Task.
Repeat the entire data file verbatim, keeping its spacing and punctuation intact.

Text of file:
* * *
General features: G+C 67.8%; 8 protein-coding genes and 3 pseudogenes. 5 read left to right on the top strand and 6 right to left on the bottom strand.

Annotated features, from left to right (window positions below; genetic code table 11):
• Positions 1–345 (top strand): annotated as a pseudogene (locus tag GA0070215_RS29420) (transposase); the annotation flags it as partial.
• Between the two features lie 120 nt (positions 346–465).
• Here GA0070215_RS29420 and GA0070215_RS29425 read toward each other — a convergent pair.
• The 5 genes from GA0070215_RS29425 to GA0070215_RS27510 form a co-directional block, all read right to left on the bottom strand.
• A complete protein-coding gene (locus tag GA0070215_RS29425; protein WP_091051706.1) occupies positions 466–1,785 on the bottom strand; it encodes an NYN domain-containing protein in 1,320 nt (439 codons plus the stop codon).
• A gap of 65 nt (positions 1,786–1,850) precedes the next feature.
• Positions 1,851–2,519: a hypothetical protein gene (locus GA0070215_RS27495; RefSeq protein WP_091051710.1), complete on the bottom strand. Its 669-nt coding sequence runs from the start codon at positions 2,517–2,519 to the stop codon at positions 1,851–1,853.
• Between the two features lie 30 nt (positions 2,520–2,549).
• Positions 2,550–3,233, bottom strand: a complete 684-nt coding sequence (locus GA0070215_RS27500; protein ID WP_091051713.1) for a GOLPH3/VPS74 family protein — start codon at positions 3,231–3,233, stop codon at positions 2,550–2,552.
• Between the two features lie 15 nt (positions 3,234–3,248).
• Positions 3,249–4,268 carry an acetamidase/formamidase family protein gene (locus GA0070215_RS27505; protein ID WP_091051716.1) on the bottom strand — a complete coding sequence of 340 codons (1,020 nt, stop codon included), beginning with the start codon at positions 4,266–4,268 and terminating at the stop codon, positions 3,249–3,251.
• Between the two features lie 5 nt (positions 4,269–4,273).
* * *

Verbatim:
General features: G+C 67.8%; 8 protein-coding genes and 3 pseudogenes. 5 read left to right on the top strand and 6 right to left on the bottom strand.

Annotated features, from left to right (window positions below; genetic code table 11):
• Positions 1–345 (top strand): annotated as a pseudogene (locus tag GA0070215_RS29420) (transposase); the annotation flags it as partial.
• Between the two features lie 120 nt (positions 346–465).
• Here GA0070215_RS29420 and GA0070215_RS29425 read toward each other — a convergent pair.
• The 5 genes from GA0070215_RS29425 to GA0070215_RS27510 form a co-directional block, all read right to left on the bottom strand.
• A complete protein-coding gene (locus tag GA0070215_RS29425; protein WP_091051706.1) occupies positions 466–1,785 on the bottom strand; it encodes an NYN domain-containing protein in 1,320 nt (439 codons plus the stop codon).
• A gap of 65 nt (positions 1,786–1,850) precedes the next feature.
• Positions 1,851–2,519: a hypothetical protein gene (locus GA0070215_RS27495; RefSeq protein WP_091051710.1), complete on the bottom strand. Its 669-nt coding sequence runs from the start codon at positions 2,517–2,519 to the stop codon at positions 1,851–1,853.
• Between the two features lie 30 nt (positions 2,520–2,549).
• Positions 2,550–3,233, bottom strand: a complete 684-nt coding sequence (locus GA0070215_RS27500; protein ID WP_091051713.1) for a GOLPH3/VPS74 family protein — start codon at positions 3,231–3,233, stop codon at positions 2,550–2,552.
• Between the two features lie 15 nt (positions 3,234–3,248).
• Positions 3,249–4,268 carry an acetamidase/formamidase family protein gene (locus GA0070215_RS27505; protein ID WP_091051716.1) on the bottom strand — a complete coding sequence of 340 codons (1,020 nt, stop codon included), beginning with the start codon at positions 4,266–4,268 and terminating at the stop codon, positions 3,249–3,251.
• Between the two features lie 5 nt (positions 4,269–4,273).